illustration of neurons

Stretching of neurons implicated in traumatic brain injury

Research could lead to treatments that limit or prevent long-term harm after a concussion

As athletes and soldiers know all too well, repeated head injuries can cause traumatic brain injury (TBI) and lead to neurodegenerative disease, or dementia. In the United States, 1.6–3.8 million TBIs occur every year, and an estimated 5.3 million Americans are living with a disability stemming from a TBI.

But no neurons need be torn open or crushed to cause this damage. They need only be stretched, a new University of Minnesota study shows. The study found that stretching induces the same damage to cells as occurs in chronic traumatic encephalopathy (CTE) and Alzheimer’s disease.

The work sets the stage for quickly screening drugs or other treatments targeting the root cause of injury-induced brain trauma. If administered promptly, such a treatment could prevent or limit the damage following a concussion, whether from blows or the percussive shock waves of explosions.

“Our study provides the first direct experimental evidence that mechanical deformation on the scale of individual cells can lead to some specific abnormalities associated with Alzheimer’s disease and CTE,” said co-author Patrick Alford, an associate professor of biomedical engineering in the College of Science and Engineering.

“The mathematical models we developed based on these data suggest that we can predict injury likelihood due to forces like those caused by blast waves experienced by soldiers,” he said. 

"This could be quite useful for guiding the future design of protective gear for soldiers and athletes, and act as a starting point for the development of therapies.”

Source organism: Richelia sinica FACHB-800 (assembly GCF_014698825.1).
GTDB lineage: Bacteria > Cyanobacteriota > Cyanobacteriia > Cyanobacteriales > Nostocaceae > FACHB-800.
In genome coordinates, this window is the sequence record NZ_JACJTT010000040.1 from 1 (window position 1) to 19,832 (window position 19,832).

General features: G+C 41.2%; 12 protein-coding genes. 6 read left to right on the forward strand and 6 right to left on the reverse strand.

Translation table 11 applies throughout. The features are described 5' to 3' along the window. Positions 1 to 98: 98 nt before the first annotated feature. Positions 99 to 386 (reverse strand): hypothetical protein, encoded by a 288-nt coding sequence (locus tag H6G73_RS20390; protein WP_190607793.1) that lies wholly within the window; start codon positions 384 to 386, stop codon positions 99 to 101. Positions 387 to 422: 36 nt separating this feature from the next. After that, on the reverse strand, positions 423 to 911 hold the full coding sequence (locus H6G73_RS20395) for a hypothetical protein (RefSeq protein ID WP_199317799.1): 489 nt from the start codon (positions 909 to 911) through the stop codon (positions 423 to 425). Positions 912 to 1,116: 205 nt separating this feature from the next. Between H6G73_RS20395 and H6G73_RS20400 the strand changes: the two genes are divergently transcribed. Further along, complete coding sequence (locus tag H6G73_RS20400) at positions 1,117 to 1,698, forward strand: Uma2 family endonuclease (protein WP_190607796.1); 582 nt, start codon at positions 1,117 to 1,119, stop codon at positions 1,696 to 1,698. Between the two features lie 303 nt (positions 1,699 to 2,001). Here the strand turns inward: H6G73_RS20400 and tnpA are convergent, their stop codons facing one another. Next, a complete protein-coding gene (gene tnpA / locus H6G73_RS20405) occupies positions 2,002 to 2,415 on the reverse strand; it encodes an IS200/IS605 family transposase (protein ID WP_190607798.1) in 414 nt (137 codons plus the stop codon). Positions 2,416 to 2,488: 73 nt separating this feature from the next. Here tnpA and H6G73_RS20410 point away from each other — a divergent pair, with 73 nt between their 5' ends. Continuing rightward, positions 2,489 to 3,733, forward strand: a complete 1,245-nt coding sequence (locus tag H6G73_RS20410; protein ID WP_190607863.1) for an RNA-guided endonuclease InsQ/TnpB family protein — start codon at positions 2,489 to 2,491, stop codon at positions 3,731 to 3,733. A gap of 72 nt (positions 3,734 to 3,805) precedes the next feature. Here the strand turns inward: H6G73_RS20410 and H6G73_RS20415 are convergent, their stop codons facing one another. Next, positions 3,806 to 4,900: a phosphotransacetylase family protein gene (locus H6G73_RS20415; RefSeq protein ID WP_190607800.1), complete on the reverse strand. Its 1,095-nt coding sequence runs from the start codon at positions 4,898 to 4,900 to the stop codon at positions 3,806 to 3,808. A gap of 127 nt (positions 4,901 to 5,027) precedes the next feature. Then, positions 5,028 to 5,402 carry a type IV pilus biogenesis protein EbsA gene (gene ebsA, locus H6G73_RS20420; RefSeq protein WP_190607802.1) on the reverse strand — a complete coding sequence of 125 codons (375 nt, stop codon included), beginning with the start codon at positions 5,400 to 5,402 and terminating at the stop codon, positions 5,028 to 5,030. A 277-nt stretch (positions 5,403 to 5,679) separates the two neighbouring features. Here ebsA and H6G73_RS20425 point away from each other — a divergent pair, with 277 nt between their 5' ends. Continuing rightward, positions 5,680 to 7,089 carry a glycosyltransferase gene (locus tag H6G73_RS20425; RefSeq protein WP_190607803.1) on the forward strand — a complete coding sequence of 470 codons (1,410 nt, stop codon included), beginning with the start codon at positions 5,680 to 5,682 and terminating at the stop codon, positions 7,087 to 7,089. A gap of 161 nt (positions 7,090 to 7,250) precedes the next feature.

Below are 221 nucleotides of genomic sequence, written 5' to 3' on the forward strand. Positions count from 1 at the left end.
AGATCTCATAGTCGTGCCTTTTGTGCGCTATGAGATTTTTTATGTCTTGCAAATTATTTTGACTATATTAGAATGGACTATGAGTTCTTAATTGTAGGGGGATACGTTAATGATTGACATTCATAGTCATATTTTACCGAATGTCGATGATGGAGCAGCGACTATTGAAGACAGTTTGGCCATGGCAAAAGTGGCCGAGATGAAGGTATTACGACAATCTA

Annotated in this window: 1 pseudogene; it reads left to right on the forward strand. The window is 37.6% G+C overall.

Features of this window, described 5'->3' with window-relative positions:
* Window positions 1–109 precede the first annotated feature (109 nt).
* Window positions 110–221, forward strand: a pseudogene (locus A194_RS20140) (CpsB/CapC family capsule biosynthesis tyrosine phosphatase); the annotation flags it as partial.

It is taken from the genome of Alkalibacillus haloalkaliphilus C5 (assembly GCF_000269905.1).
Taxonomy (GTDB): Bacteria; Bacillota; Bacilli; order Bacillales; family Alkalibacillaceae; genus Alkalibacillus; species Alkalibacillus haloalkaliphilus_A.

The study is published in the Proceedings of the National Academy of Sciences

Trials and Tribulations of Tau

Neurons consist of three parts: the cell body, where the nucleus resides; highly branched extensions called dendrites, which receive incoming messages; and (almost always) a single tubular axon, which carries outgoing messages. Typically, the terminal end of an axon breaks up into branches that impinge on neighboring neurons. Information is passed when molecules of a chemical messenger—a neurotransmitter—pass from the axon of one neuron into a dendrite of another across a narrow gap called a synapse.

Running lengthwise inside each axon like a backbone are long “microtubules”—polymers of a protein called, appropriately, tubulin. The brain protein tau helps maintain the spacing between microtubules and keep them from falling apart.

But in brain traumas like CTE and Alzheimer’s disease, molecules of tau have become dislodged from their axons and relocated to the cell body and dendrites, especially in outgrowths of the dendrites called spines, which receive many incoming messages.

Crucially, somewhere along the line these wayward tau molecules encounter enzymes that convert them into the abnormal p-tau form. It is p-tau that migrates into the spines, where it jams incoming signal reception and/or processing.